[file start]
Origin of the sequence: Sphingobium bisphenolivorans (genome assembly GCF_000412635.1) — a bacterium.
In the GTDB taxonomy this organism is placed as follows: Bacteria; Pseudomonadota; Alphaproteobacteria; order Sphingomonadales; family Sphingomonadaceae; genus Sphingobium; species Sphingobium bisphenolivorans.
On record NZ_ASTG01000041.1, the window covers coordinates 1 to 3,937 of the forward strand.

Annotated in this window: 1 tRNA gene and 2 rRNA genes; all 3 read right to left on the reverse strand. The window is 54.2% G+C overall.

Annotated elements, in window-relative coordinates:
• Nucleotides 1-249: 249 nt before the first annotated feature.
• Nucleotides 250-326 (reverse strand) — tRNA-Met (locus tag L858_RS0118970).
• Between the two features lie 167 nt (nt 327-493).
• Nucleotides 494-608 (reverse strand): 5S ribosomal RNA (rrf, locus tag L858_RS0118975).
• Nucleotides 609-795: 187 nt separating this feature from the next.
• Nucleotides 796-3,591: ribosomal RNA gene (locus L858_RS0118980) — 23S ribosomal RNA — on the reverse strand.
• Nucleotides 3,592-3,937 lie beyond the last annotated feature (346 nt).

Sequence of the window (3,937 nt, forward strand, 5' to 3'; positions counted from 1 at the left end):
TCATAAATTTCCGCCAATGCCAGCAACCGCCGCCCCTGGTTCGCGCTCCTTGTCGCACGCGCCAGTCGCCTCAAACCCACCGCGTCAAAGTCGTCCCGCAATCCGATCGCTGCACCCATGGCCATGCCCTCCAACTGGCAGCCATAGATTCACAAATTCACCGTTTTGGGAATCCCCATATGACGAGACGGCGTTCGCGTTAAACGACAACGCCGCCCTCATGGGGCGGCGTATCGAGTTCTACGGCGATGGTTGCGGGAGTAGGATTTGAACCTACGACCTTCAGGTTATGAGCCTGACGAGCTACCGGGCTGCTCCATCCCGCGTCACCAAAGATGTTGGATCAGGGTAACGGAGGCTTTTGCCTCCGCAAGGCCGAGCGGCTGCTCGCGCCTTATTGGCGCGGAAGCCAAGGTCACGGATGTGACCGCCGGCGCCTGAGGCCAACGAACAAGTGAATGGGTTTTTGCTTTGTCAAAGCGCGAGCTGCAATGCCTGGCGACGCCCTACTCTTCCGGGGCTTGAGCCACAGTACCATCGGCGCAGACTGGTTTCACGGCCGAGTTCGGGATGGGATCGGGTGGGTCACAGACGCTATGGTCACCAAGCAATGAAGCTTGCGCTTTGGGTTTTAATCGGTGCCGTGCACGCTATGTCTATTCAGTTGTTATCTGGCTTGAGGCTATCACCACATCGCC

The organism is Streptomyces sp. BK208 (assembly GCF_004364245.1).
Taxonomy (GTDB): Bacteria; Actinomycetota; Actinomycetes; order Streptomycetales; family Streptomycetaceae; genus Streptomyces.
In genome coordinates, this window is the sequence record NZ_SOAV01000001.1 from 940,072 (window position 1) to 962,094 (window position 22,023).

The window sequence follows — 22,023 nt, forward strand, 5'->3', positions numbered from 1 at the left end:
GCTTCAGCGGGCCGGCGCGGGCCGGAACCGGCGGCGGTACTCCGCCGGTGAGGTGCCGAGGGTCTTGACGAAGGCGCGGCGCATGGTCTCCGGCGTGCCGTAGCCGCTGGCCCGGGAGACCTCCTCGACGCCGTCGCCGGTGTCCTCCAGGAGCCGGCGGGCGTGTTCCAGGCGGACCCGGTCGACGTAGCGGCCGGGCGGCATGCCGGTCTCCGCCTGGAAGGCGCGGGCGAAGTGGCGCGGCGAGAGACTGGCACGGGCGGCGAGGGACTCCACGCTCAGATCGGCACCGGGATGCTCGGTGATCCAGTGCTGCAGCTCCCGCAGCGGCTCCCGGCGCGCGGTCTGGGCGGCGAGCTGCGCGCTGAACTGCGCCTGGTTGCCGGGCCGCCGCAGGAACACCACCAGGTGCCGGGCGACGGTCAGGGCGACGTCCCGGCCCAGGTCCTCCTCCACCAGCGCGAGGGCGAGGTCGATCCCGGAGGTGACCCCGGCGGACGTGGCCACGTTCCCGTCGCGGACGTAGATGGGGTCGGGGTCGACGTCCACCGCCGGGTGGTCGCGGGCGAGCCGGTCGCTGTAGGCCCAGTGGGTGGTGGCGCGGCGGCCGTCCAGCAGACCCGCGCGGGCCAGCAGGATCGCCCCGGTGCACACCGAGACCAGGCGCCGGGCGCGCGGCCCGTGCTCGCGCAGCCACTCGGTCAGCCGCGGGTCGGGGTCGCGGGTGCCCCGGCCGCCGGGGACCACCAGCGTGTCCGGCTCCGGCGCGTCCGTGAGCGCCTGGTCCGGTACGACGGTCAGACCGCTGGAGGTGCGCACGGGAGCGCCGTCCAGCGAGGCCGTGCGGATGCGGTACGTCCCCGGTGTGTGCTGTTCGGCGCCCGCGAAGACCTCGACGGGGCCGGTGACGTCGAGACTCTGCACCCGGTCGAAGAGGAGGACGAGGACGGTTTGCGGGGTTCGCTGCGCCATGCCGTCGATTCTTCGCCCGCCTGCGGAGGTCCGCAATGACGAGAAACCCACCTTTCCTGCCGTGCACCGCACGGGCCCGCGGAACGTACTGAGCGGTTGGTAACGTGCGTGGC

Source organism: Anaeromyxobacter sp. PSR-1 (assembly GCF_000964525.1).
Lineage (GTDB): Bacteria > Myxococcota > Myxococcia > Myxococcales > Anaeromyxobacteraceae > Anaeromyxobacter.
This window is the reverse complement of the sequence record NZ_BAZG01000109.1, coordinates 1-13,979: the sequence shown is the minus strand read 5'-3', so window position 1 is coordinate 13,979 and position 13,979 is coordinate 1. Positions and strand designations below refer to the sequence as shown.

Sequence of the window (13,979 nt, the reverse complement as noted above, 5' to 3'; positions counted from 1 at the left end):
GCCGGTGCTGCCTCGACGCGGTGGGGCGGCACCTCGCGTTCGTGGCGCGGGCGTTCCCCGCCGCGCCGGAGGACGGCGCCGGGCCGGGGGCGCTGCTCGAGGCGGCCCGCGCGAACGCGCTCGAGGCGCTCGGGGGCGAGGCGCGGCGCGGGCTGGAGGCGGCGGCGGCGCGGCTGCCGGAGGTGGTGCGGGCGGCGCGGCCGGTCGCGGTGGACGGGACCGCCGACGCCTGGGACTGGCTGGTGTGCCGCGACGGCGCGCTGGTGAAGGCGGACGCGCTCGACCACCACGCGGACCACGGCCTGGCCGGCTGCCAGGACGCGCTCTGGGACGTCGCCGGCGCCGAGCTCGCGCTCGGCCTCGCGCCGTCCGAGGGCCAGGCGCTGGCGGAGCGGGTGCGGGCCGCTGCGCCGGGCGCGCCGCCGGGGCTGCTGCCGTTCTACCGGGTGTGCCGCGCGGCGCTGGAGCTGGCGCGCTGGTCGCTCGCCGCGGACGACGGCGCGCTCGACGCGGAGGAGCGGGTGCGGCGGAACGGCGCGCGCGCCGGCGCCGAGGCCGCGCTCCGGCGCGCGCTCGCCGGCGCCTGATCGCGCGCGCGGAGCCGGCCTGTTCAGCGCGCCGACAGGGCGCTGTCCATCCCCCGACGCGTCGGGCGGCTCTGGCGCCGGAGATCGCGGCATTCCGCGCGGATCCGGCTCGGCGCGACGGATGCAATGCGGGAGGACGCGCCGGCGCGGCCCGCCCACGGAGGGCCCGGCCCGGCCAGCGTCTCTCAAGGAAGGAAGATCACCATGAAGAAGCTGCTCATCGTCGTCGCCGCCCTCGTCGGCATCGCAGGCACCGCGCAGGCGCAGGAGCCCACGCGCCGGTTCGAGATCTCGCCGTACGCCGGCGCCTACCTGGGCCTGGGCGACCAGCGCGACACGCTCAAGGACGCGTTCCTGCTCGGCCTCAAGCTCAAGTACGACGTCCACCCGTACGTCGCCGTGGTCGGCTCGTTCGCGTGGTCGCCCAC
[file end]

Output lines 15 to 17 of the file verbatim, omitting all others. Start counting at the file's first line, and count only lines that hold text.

The organism is Streptomyces sp. BK208 (assembly GCF_004364245.1).
Taxonomy (GTDB): Bacteria; Actinomycetota; Actinomycetes; order Streptomycetales; family Streptomycetaceae; genus Streptomyces.
In genome coordinates, this window is the sequence record NZ_SOAV01000001.1 from 940,072 (window position 1) to 962,094 (window position 22,023).